BERTRAND: The pace of this withdrawal has really kind of caught a lot of people in Washington off-guard. Of course, the president had said that it would be by September, but we're on schedule to complete it much sooner than that, and a lot of questions do remain unanswered, as you said.
Lawmakers, for example, are asking about counterterrorism missions, how the U.S. is going to conduct strikes against terrorists in Afghanistan either through the CIA or through the Pentagon. What is that going to look like, since we will not have bases in the country anymore from which to conduct those drone strikes?
Of course, the future of these Afghan translators. Are they going to be able to get out? And the future of Kabul Airport, which is such an important point in the country. And if that falls into Taliban hands, then the rest of the country could really suffer as well.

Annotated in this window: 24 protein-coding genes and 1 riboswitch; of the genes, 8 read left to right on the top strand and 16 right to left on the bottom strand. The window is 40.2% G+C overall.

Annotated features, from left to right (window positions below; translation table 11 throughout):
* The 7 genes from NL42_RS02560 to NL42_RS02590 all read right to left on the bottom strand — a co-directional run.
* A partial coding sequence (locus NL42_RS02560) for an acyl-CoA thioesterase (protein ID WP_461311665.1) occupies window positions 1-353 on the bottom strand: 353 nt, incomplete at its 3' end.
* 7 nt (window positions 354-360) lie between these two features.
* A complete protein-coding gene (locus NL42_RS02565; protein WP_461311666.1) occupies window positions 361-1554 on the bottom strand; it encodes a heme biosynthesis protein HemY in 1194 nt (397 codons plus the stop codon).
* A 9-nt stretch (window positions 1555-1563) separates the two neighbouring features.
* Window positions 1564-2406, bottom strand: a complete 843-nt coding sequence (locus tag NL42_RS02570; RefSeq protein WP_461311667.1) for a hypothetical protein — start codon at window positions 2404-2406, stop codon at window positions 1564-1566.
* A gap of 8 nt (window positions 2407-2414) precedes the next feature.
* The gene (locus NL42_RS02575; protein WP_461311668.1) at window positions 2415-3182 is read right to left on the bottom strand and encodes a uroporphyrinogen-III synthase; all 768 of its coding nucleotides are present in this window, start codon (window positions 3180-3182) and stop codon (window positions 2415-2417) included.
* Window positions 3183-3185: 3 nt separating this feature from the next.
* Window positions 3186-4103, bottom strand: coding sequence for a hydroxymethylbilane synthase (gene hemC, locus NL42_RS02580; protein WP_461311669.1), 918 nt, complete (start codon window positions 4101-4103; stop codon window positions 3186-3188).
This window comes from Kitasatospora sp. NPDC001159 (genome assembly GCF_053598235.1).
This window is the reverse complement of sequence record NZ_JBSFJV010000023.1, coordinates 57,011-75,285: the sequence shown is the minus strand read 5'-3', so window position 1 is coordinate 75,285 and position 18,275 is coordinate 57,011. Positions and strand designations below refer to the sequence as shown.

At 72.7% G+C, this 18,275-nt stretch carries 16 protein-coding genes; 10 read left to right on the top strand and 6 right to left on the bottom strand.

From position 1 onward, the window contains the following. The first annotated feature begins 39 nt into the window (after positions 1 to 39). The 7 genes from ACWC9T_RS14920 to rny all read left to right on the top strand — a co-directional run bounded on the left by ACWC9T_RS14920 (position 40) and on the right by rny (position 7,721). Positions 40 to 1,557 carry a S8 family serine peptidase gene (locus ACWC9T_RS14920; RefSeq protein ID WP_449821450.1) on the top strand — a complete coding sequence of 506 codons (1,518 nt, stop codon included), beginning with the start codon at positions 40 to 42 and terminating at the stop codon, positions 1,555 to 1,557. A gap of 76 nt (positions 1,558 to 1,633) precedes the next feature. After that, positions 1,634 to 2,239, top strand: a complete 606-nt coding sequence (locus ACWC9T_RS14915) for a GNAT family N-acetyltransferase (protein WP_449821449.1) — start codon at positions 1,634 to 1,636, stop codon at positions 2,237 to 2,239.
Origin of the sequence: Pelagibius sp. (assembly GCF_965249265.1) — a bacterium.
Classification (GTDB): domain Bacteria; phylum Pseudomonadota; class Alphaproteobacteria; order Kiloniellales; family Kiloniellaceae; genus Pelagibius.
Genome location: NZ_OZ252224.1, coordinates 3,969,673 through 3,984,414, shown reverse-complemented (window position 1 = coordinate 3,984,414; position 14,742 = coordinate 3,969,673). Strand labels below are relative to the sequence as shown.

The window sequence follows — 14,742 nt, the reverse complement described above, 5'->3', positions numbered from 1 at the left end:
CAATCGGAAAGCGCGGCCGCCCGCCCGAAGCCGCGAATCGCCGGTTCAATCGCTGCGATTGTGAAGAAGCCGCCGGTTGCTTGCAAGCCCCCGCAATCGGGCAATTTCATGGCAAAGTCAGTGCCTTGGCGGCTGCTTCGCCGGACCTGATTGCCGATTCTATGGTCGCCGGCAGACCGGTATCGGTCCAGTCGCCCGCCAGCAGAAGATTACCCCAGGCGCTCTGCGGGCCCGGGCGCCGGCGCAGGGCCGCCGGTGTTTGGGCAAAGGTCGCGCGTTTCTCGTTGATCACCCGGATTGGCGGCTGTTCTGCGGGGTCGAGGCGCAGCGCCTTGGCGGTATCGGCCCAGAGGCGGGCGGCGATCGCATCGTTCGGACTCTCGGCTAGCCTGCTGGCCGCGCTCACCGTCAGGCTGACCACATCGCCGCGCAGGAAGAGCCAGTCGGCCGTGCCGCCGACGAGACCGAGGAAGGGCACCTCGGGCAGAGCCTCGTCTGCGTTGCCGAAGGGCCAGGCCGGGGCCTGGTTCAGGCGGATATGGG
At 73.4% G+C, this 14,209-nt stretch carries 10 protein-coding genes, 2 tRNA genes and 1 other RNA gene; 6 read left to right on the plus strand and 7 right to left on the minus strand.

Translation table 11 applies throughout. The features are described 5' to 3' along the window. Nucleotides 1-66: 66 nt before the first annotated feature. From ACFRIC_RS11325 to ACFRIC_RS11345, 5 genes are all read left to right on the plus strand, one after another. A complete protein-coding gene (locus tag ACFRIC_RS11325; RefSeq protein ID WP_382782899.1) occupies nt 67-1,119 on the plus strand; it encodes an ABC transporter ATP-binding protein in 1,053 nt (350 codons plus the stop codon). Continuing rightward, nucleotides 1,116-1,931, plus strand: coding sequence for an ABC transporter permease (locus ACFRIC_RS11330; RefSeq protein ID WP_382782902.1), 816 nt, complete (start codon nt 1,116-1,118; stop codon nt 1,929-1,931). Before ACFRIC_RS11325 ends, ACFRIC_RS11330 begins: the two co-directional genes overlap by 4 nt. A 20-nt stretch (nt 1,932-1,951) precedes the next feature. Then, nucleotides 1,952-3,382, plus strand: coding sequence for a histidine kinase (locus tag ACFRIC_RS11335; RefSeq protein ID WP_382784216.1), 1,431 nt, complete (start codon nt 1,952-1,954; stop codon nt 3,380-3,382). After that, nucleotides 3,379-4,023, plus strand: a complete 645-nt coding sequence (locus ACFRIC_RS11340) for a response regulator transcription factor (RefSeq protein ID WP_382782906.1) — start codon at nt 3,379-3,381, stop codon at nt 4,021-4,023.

So, a lot of unanswered questions here that the administration is hoping to kind of figure out as they go along.
CAMEROTA: Natasha Bertrand, thank you for all that reporting.
So, new job numbers are out today, and they show the pace of the economic recovery accelerating. The U.S. added 850,000 jobs in June, beating economists' predictions. It's the strongest month since August 2020.
The unemployment rate ticked up, though, slightly to 5.9 percent. President Biden is celebrating the hiring surge and taking credit for the turnaround.
(BEGIN VIDEO CLIP)
BIDEN: This is historic progress, pulling our economy out of the worst crisis in 100 years, driven in part by our dramatic progress in vaccinating our nation and beating back the pandemic, as well as other elements in the American Rescue Plan.
None of this happened by accident. Again, it's a direct result of the American Rescue Plan. And, at the time, people questioned whether or not we should do that, even though we didn't have bipartisan support. Well, it worked.
(END VIDEO CLIP)